Bookswim — Book Lending Service

by Krishna on September 7, 2007

Bookswim, the new book lending service I signed up for, seems to be working very nicely. I received 3 books last week. They would have cost me around $50 at the very minimum. I finished and returned two of them. Now two more are on the way. At $20 per month, the cost savings is really good. And the shipping is free.

I also found the customer service very responsive. They replied back to all my emails and also pointed out an useful book request service. If you don’t find a book in their inventory, you can submit a list of books that you want them to purchase. I submitted a big list of books and they added almost all of them, except a few pricey ones.

There were only 2 problems I faced. One was the slow performance in the initial days as many people hit the site because of the publicity. This situation has become better. The other problem which still exists is the search, which returns many unrelated results without proper ordering. Fortunately, the search allows ISBN searches, so it is only a minor hassle.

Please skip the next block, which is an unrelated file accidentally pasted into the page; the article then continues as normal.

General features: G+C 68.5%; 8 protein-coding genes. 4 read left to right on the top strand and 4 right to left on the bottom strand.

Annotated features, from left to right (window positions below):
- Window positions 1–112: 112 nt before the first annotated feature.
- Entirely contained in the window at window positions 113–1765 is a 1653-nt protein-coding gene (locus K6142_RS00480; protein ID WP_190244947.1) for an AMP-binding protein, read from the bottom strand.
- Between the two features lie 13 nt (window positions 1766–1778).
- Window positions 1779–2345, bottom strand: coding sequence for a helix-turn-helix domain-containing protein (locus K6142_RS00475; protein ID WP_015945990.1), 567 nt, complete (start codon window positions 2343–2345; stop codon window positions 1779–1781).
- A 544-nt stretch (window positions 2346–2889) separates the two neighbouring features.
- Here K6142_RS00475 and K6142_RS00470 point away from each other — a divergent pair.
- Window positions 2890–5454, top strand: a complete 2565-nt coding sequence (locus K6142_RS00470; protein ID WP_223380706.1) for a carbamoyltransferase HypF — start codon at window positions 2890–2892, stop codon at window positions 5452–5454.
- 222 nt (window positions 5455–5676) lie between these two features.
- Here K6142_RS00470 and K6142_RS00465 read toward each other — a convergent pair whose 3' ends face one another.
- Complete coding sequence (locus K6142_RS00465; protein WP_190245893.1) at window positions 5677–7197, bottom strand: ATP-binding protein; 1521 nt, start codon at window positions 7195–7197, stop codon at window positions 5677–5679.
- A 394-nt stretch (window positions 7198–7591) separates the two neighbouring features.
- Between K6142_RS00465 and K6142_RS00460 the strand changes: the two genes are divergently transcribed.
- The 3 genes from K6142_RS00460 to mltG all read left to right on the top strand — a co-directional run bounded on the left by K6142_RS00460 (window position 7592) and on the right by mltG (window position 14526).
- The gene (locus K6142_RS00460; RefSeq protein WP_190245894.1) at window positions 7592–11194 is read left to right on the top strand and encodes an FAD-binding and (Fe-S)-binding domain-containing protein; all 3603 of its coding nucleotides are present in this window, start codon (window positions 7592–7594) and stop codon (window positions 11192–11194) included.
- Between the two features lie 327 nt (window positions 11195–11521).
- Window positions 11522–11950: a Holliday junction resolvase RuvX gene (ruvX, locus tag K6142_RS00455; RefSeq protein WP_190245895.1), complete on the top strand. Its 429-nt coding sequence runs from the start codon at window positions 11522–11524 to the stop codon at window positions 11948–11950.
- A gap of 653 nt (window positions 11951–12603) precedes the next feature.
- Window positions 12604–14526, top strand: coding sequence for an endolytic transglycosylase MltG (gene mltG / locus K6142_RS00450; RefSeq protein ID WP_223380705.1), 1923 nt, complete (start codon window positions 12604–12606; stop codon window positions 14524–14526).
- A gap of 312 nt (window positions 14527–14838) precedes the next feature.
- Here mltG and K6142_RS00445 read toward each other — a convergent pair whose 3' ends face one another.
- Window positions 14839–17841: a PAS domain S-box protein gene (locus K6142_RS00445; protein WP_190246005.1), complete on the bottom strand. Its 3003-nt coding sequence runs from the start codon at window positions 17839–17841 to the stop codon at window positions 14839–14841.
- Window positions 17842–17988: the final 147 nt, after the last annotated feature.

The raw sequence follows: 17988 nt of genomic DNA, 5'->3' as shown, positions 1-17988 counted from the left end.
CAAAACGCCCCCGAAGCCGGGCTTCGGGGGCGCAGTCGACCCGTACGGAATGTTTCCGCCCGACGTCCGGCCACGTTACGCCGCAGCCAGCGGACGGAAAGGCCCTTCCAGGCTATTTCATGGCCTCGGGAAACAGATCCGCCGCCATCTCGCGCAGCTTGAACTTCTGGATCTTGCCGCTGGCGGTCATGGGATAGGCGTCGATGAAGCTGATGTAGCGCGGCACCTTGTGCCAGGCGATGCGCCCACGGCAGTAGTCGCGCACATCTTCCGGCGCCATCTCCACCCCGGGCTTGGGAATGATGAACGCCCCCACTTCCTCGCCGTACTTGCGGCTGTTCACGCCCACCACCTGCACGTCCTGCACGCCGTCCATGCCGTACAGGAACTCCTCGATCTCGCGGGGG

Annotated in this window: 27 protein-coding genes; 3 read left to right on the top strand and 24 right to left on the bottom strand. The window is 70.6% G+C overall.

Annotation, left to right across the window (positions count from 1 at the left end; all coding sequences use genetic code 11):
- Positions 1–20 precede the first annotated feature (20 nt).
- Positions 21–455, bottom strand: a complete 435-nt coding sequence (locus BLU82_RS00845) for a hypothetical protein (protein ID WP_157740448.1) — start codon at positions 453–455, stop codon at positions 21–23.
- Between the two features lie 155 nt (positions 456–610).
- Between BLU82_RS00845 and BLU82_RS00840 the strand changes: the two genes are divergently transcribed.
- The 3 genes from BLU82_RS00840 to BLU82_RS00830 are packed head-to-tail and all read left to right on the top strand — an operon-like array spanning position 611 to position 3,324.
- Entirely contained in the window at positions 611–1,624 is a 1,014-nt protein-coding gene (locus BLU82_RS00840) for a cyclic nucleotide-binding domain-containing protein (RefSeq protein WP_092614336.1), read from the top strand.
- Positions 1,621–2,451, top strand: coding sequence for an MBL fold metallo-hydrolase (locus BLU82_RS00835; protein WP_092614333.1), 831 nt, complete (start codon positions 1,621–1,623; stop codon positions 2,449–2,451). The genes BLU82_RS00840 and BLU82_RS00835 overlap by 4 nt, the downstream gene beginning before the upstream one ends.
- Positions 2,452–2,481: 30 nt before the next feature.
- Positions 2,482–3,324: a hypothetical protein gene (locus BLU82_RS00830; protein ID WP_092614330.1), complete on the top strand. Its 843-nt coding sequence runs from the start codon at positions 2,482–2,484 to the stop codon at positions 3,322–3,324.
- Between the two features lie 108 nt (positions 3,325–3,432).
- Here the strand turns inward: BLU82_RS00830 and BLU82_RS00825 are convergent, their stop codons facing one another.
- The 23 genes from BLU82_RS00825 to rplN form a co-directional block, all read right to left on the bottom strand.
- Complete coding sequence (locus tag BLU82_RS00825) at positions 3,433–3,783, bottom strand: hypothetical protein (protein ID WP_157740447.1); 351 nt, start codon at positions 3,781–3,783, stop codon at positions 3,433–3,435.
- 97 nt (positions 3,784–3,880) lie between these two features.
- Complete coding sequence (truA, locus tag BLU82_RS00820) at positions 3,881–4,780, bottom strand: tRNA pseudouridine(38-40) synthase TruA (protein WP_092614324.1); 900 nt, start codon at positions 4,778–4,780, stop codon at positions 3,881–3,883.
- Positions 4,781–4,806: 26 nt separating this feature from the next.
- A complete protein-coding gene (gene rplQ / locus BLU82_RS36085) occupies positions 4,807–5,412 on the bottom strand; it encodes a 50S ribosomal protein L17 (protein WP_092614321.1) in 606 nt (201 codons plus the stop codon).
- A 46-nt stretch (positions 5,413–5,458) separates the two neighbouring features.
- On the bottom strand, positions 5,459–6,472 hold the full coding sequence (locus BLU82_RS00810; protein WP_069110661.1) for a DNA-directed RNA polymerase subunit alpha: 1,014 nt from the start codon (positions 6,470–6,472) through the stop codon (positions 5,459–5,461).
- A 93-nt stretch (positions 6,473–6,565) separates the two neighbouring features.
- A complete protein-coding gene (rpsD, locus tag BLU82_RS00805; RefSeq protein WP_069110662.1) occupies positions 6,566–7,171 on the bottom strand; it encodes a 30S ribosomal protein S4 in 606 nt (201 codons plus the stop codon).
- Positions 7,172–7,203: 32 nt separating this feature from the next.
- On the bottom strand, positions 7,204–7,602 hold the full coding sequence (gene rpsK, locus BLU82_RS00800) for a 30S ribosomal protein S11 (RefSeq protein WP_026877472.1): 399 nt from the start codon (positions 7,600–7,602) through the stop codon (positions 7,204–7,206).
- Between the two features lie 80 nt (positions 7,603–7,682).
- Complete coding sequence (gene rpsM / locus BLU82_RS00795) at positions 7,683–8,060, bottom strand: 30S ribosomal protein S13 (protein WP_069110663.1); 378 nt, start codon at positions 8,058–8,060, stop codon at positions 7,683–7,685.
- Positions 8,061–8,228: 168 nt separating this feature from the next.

I definitely recommend signing up for this service if you like reading books (fiction or non-fiction, but especially the latter). And here is a list of some lists of books that other people recommend:

  1. Personal MBA:
  2. Coding Horror:
  3. Joel on Software:
  4. Steve McConnell:
  5. Gray’s Matter:

Also check your local library for some of these books, especially the business management ones. And that costs no money.


Kalpesh October 30, 2007 at 10:05 am


I haven't looked at bookswim.

Does it have best of the tech books that you have read so far?

Buying books is little expensive here in US. How do you get to read, what you read for tech books? (if not bookswim)

Do mark a cc to me (shahkalpesh at gmail d0tc0m)

Krish October 30, 2007 at 10:27 am

Kalpesh, Bookswim is definitely worth it. I have found a lot of business and technical books that I haven't read. By technical, I mean books more on the design and architectural side. I get most of the more detail-oriented technical books at my workplace. That makes more sense, since a book on .NET, Ajax or Java could be read by many people inside the company.

I also use the local libraries quite often. They have good business books, but the technical books are usually outdated. I also borrow books from my friends, clients and acquaintances.

Finally, once in a while, I buy books, like, for example, Code Complete. It is expensive, but some books are that good. Buying specialized technical books are less useful, since they become outdated very quickly.

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